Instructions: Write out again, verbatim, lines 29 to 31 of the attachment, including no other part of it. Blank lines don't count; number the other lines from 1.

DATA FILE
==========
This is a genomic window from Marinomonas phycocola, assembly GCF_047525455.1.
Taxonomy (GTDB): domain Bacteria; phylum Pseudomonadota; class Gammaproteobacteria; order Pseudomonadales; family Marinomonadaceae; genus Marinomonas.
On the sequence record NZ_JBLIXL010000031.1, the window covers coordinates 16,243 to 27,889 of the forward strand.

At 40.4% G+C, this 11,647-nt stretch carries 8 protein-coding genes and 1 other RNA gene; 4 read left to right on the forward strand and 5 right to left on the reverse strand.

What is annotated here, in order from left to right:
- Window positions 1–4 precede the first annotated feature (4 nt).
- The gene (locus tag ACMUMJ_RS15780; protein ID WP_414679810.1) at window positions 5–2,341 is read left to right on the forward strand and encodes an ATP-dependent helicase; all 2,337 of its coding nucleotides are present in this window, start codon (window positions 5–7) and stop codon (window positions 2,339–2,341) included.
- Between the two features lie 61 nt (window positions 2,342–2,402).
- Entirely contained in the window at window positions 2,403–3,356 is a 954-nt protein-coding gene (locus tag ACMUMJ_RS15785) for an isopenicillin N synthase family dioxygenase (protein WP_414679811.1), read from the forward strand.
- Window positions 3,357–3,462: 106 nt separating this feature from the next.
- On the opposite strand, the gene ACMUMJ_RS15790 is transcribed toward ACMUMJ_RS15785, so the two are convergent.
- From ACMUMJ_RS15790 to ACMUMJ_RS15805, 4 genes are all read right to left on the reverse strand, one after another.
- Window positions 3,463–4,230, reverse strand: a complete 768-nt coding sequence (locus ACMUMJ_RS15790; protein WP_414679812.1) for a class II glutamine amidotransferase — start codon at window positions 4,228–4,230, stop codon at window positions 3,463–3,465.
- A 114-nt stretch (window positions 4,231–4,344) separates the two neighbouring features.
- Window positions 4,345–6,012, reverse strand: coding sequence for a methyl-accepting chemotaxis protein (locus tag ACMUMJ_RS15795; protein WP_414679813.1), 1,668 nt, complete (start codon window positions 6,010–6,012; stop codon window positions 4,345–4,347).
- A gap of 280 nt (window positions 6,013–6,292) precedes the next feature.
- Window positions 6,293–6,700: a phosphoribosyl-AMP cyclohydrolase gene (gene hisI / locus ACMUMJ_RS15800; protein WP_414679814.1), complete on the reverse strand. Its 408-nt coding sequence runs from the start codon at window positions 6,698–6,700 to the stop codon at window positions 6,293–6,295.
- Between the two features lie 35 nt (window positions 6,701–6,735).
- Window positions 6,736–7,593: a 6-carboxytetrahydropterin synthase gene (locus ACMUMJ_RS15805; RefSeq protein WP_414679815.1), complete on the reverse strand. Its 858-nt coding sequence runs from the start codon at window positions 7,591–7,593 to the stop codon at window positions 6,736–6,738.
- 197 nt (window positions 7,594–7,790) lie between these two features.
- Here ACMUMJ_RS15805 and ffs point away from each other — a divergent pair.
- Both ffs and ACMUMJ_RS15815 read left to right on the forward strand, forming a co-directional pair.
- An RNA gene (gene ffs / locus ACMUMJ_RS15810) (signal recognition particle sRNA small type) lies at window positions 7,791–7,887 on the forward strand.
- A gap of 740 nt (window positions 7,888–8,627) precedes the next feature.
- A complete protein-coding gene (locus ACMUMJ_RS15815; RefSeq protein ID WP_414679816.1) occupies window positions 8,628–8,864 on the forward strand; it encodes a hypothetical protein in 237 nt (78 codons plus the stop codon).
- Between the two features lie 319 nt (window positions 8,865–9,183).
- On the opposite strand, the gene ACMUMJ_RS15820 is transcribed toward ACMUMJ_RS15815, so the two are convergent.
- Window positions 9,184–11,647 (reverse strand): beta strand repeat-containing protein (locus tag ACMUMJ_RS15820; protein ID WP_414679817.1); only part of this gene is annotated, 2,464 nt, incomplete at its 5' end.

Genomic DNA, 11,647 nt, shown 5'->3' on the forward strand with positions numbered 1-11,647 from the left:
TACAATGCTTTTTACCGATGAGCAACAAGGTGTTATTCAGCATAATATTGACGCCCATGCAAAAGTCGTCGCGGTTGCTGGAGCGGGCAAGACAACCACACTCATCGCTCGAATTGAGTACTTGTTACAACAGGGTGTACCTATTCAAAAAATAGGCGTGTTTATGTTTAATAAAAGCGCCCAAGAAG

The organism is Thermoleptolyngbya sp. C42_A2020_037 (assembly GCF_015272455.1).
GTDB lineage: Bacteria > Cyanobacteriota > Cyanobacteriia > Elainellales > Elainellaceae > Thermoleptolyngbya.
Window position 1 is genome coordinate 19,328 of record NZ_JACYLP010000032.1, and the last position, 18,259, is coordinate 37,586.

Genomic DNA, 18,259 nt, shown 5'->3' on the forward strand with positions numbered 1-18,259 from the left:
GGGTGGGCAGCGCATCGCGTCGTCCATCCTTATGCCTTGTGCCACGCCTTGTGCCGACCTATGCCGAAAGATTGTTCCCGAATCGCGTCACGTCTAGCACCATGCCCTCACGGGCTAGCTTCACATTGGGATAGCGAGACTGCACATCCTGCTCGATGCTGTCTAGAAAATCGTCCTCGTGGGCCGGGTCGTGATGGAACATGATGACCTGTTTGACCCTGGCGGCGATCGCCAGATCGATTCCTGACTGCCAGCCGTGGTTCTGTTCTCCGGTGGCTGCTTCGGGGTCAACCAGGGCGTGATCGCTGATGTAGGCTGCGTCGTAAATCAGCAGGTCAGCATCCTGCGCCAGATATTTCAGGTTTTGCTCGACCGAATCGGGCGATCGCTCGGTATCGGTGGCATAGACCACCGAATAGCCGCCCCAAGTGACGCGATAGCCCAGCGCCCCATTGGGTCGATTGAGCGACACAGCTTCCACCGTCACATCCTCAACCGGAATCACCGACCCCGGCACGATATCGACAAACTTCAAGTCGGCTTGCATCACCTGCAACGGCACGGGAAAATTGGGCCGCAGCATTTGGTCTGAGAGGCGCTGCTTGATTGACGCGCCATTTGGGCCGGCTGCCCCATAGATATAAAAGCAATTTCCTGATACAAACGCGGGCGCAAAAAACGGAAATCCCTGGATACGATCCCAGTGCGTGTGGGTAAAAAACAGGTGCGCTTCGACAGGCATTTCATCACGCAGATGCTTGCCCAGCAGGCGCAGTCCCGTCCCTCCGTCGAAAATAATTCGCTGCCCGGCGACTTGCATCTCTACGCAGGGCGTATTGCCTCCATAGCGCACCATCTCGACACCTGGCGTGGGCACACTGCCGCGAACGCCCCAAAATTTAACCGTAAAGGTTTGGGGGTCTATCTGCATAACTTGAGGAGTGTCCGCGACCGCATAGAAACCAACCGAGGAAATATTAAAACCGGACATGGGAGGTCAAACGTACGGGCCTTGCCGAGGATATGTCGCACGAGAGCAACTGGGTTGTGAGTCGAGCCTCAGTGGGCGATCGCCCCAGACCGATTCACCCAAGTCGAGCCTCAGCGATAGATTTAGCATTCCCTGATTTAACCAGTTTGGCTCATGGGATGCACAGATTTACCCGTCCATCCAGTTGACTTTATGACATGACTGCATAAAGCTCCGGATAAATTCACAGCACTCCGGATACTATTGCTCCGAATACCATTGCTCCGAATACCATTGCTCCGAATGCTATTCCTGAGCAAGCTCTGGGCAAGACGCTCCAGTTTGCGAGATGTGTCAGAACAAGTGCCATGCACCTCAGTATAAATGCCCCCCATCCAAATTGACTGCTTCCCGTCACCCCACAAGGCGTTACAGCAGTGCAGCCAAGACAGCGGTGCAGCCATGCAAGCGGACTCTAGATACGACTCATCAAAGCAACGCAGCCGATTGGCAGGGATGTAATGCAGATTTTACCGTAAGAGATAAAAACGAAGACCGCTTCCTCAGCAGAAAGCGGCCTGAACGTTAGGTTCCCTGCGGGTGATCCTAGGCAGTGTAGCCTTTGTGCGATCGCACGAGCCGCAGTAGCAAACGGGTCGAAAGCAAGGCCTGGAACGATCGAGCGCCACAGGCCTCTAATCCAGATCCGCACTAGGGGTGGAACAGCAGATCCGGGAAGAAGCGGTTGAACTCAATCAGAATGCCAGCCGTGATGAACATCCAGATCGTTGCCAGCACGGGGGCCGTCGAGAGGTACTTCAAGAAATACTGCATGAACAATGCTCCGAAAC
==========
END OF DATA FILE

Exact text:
Genomic DNA, 11,647 nt, shown 5'->3' on the forward strand with positions numbered 1-11,647 from the left:
TACAATGCTTTTTACCGATGAGCAACAAGGTGTTATTCAGCATAATATTGACGCCCATGCAAAAGTCGTCGCGGTTGCTGGAGCGGGCAAGACAACCACACTCATCGCTCGAATTGAGTACTTGTTACAACAGGGTGTACCTATTCAAAAAATAGGCGTGTTTATGTTTAATAAAAGCGCCCAAGAAG

The organism is Thermoleptolyngbya sp. C42_A2020_037 (assembly GCF_015272455.1).